This post was migrated from Justin’s personal blog, 'Codethinked.com.' Views, opinions, and colorful expressions should be taken in context, and do not necessarily represent those of Simple Thread (and were written under the influence of dangerous levels of caffeination).
Recently I came across this post on www.builderau.com.au. The article is talking about how the author was attempting to figure out how to put a private variable onto a class in Python and how his efforts were fruitless. And so, like any good programmer, he questions the very need for a feature that isn't in his language of choice. And also, like a good programmer, I *completely* disagree with him. Now before I get into this rant, be aware that I do not know the author in question and I have nothing against him, I simply to not agree with him.
So, having said that, I still completely disagree with the argument that having private variables on a class in any way limits the "potential" of my code. Unless, if by "potential" you mean the potential to completely break in totally unexpected ways. One of the core tenets of object oriented development is encapsulation and having worked in several systems of varying complexity I cannot imagine what a system would look like if you had different objects going around modifying other objects private variables as if they owned them.
The whole purpose of software, and modern programming constructs, is to manage complexity. The encapsulation of data inside of a class limits the number of parts of the application that can interact with said variable, thus decreasing complexity. I would argue that the biggest problem in development is the growing complexity of code, and the feature interactions that come out of this. When Object Oriented programming was first thought up it was so that objects could encapsulate and control their own data. This would reduce complexity because now you could guarantee that certain data could only be accessed and modified by a controlled subset of methods, therefore limiting the number of potential interactions in your code, which in turn reduces complexity.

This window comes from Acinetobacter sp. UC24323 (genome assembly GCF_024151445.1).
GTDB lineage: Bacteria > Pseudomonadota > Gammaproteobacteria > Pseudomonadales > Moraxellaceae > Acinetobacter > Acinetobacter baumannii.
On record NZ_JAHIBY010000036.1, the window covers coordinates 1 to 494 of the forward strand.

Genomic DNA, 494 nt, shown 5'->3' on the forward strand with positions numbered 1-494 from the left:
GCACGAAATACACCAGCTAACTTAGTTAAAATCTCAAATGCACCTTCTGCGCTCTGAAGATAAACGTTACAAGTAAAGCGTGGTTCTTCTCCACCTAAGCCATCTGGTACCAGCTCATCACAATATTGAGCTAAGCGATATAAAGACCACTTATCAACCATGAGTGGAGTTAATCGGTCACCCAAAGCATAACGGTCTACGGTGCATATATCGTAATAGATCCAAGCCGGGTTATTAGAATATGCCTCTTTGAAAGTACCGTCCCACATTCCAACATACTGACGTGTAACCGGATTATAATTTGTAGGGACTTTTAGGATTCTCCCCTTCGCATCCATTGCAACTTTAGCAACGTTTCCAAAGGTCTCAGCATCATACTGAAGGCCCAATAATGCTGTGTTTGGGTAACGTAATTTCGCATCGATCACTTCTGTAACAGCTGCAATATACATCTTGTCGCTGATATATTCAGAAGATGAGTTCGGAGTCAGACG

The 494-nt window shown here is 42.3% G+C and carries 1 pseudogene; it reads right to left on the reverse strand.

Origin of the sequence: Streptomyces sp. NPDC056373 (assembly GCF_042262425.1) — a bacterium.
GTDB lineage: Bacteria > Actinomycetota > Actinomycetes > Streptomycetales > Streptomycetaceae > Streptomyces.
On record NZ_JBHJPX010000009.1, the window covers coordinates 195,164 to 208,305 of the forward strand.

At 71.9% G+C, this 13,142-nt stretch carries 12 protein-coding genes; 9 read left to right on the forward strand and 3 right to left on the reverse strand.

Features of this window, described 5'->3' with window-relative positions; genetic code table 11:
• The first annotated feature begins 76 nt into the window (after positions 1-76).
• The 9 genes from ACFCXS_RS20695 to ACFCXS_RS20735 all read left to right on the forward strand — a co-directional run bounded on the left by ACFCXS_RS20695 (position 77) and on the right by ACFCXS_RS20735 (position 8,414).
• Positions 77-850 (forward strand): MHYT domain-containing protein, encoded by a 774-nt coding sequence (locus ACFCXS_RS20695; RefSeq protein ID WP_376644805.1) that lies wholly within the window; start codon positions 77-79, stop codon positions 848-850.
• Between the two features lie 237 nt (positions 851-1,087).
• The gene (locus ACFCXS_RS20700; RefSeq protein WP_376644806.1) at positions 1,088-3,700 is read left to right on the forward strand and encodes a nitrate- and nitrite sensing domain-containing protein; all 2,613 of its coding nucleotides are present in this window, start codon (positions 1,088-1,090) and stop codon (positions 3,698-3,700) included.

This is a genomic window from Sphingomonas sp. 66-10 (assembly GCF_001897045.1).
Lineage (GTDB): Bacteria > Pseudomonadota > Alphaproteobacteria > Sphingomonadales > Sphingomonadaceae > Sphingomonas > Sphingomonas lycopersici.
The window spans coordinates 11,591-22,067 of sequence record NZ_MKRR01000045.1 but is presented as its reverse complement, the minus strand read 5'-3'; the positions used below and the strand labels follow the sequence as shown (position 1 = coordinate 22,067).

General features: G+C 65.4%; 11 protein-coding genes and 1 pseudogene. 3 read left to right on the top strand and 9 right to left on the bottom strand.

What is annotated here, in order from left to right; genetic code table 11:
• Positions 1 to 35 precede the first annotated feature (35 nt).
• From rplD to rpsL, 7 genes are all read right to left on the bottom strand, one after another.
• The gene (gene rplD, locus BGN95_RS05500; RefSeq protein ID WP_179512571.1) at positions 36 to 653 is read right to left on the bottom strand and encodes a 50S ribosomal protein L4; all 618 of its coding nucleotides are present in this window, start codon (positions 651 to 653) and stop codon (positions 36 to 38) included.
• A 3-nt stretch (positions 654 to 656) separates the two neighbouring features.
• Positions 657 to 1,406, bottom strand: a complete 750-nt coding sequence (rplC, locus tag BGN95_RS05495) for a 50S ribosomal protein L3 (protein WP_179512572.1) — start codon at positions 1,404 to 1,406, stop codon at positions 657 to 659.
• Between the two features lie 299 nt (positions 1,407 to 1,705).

Although, in *some* instances being able to get to private variables might be useful, and even in .net you are able to do this using reflection. But just because you are able to doesn't mean you should, and in fact, there really should be very little reason to ever go into a class and modify a private variable. If you have enough knowledge of the class to modify the variable with complete confidence then you should probably rewrite it to do what you want without the need to delve into its nether regions. The class itself defines a contract through its properties and methods for what it is able to accomplish and by modifying internal parts of it you are compromising this integrity, which means that no other part of the system can trust that it is fulfilling its contract.
Another thing that I just don't understand is that this argument falls apart even more when you consider that Python isn't compiled. If you are working in a dynamic language then you are almost certainly going to have access to any code that you are calling. So, instead of manipulating the variables in a class directly, why wouldn't you just modify the class to do what you wanted? Or if you weren't able to modify the class, then surely you could just inherit from it and override the parts you don't like.